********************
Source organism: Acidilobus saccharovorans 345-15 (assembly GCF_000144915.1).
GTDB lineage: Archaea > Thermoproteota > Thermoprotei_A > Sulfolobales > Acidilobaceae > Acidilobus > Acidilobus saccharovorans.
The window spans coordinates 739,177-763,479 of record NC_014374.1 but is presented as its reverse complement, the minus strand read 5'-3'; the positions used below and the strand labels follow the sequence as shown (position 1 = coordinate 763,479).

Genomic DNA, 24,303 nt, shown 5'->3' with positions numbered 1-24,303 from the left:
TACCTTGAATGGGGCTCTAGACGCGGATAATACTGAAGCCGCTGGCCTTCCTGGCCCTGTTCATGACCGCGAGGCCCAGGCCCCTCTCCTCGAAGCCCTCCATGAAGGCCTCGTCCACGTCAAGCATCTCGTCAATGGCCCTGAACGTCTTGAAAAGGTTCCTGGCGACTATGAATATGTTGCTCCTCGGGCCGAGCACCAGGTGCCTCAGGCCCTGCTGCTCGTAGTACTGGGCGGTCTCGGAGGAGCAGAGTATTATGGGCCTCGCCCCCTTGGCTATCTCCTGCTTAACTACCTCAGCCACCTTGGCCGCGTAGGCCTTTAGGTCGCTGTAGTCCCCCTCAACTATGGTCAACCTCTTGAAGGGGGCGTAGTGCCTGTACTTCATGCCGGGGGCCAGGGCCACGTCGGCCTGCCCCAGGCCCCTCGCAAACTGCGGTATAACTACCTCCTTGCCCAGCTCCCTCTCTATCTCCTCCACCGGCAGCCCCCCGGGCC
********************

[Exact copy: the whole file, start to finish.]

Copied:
Source organism: Acidilobus saccharovorans 345-15 (assembly GCF_000144915.1).
GTDB lineage: Archaea > Thermoproteota > Thermoprotei_A > Sulfolobales > Acidilobaceae > Acidilobus > Acidilobus saccharovorans.
The window spans coordinates 739,177-763,479 of record NC_014374.1 but is presented as its reverse complement, the minus strand read 5'-3'; the positions used below and the strand labels follow the sequence as shown (position 1 = coordinate 763,479).

Genomic DNA, 24,303 nt, shown 5'->3' with positions numbered 1-24,303 from the left:
TACCTTGAATGGGGCTCTAGACGCGGATAATACTGAAGCCGCTGGCCTTCCTGGCCCTGTTCATGACCGCGAGGCCCAGGCCCCTCTCCTCGAAGCCCTCCATGAAGGCCTCGTCCACGTCAAGCATCTCGTCAATGGCCCTGAACGTCTTGAAAAGGTTCCTGGCGACTATGAATATGTTGCTCCTCGGGCCGAGCACCAGGTGCCTCAGGCCCTGCTGCTCGTAGTACTGGGCGGTCTCGGAGGAGCAGAGTATTATGGGCCTCGCCCCCTTGGCTATCTCCTGCTTAACTACCTCAGCCACCTTGGCCGCGTAGGCCTTTAGGTCGCTGTAGTCCCCCTCAACTATGGTCAACCTCTTGAAGGGGGCGTAGTGCCTGTACTTCATGCCGGGGGCCAGGGCCACGTCGGCCTGCCCCAGGCCCCTCGCAAACTGCGGTATAACTACCTCCTTGCCCAGCTCCCTCTCTATCTCCTCCACCGGCAGCCCCCCGGGCC